(LifeSiteNews) – As pressure mounts on individuals to take the experimental COVID-19 vaccines, two more U.S. archbishops have refused to endorse religious exemptions for parishioners who wish to forego the abortion-tainted jabs.
Archbishop Paul D. Etienne of Seattle and Archbishop Nelson J. Perez of Philadelphia are the two latest Catholic prelates to actively discourage parishioners from seeking exemptions to accepting the ethically questionable COVID-19 jabs currently being rolled out across the nation.
Washington Democrat Gov. Jay Inslee announced August 18 that school staff working in both the public and private realms must have taken both COVID shots before October 18 or face losing their jobs. He also ordered that both vaccinated and unvaccinated individuals must wear masks, effective Monday. The only acceptable exception to the vaccine mandate is if the staff member can prove they have an excuse based on religious or health grounds.
Following this announcement, Etienne released a letter of his own the same day, instructing the clergy under his jurisdiction “not to provide or sign documents claiming a religious exemption,” the Northwest Catholic reported. In fact, the archbishop wrote to “highly encourage everyone to be vaccinated,” following the lead of Pope Francis, who characterized vaccinating as “an act of love.”
Etienne claimed that “it is not our place to sign any exemptions based on personal conscience. That is between each individual and their employer.”
The Seattle Archbishop added a note to clerics that, while denying vaccine exemption requests, they should “be gentle and pastoral with those who ask. They are our brothers and sisters in Christ.” Etienne asked that his priests “[a]ffirm that the Church also emphasizes the voluntary nature of vaccinations,” as elucidated by the Congregation for the Doctrine of the Faith in its judgement on the qualifications for accepting the COVID-19 jabs. “Share your desire to accompany them and encourage them to consider what other steps they will take to protect the vulnerable and look after the common good,” he concluded.
Likewise in Philadelphia, the archdiocese has published a letter to priests, instructing them that they are not to sign their names to a parishioner’s vaccine exemption request.
The archdiocesan vicar for clergy Father Michael F. Hennelly wrote in the letter, reportedly obtained by The Philadelphia Inquirer, that “[i]Individuals may wish to pursue an exemption from vaccination based on their own reasons of conscience,” but that “[i]n such cases, the burden to support such a request is not one for the local Church … to validate and we are not able to provide support for exemption requests on that basis.”
Philadelphia and Seattle join a slew of Catholic dioceses in which exemptions to the abortion-tainted jabs have been discouraged. New York Cardinal Timothy Dolan has instructed his clergy to refuse to sign exemption letters for parishioners, based on the Pope’s continued support for the moral permissibility of the jabs.
Dolan was joined by Cardinal Blaise Cupich of Chicago, Archbishop José Gomez, the current president of the U.S. Conference of Catholic Bishops, and Bishop Robert McElroy of San Diego, all three of whom cited the Holy See as having given its approval to the use of the morally dubious shots.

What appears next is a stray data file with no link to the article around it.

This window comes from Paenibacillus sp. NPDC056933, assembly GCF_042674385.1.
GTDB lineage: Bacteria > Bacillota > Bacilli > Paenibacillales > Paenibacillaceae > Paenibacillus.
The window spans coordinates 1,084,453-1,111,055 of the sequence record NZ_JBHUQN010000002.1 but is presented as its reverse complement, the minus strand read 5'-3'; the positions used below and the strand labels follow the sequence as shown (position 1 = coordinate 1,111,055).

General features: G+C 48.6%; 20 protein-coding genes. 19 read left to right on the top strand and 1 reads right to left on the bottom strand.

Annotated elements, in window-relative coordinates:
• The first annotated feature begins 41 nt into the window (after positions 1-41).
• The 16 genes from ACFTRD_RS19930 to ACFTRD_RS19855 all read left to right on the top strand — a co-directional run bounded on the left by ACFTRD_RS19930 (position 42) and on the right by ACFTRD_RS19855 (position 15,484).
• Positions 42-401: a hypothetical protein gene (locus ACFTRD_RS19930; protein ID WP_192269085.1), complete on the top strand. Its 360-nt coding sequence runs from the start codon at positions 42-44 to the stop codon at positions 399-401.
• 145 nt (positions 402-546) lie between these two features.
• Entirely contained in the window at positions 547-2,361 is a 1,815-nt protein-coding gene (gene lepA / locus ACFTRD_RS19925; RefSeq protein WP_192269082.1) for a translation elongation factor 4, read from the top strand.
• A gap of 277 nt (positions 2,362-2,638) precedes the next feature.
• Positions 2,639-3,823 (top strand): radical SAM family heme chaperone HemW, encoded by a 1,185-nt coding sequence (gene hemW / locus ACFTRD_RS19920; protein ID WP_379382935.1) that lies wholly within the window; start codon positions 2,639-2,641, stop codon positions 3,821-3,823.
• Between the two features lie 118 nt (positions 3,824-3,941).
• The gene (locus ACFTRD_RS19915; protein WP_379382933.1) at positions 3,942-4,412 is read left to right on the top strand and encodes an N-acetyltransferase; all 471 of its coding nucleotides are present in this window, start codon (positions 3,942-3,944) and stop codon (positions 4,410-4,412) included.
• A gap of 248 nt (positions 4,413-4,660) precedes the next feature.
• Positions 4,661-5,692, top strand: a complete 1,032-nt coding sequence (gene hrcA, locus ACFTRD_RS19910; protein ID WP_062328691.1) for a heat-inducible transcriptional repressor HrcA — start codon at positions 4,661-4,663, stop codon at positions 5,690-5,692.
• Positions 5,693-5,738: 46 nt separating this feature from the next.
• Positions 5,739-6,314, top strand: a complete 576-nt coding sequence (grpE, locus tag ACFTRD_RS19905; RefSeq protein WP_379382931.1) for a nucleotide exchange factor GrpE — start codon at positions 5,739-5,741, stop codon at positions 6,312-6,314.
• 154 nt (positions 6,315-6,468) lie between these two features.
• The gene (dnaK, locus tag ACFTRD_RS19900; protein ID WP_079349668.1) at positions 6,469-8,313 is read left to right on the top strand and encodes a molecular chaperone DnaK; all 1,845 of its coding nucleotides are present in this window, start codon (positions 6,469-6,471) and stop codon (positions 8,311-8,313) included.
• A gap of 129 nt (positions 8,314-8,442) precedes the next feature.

Going one step further, Bishop John Stowe of Lexington, Kentucky, has ordered that not only must there be no endorsement from the diocese on vaccine exemption requests, but that, before September 1, all diocesan staff “will be required to be vaccinated against COVID-19 as a condition of their employment.”
In an August 17 letter, Stowe insisted that getting the jab “is an urgent matter of public health and safety,” adding his belief that there “is no religious exemption for Catholics to being vaccinated, and Pope Francis has repeatedly called this a moral obligation.”
Stowe made the claim that public health systems are overburdened “by a crisis caused primarily by those who refuse to protect themselves and others by getting vaccinated.”
“This is unacceptable, and our diocese now joins those employers who have already made this basic commitment to the common good a requirement.”
The Kentucky prelate also used the opportunity to bring back “the policy of requiring masks for all employees at work at the Catholic Center.”
South Dakota Bishop Donald E. DeGrood of Sioux Falls and Bishop Peter M. Muhich of Rapid City signed a letter in which they explain that “one may accept COVID-19 vaccines in good conscience if certain conditions are met, but doing so is not a universal moral duty. We echoed the Vatican, which explained in a doctrinal note that ‘practical reason makes evident that vaccination is not, as a rule, a moral obligation.”
“In the case of the COVID-19 vaccine, we are convicted that the government should not impose medical interventions on an individual or group of persons,” the bishops wrote. This led them to affirm that “there is no authoritative Church teaching universally obliging Catholics to receive any vaccine. An individual Catholic may invoke Church teaching to refuse a vaccine that used abortion-derived cell lines at any stage of the creation of the vaccine.”
The National Catholic Bioethics Center (NCBC) also came out in support of freedom of conscience, with the Center’s president Joseph Meaney stating that “we do not approve of coercive pressure tactics or vaccine mandates, particularly ones without generous medical, conscience, and religious mandates.”
The NCBC has produced a template letter for Catholics who object to vaccine mandates, granting individuals an easy way to explain to employers “the principled religious basis on which a Catholic may determine that he or she ought to refuse certain vaccines.”
LifeSiteNews has produced an extensive COVID-19 vaccines resources page. View it here.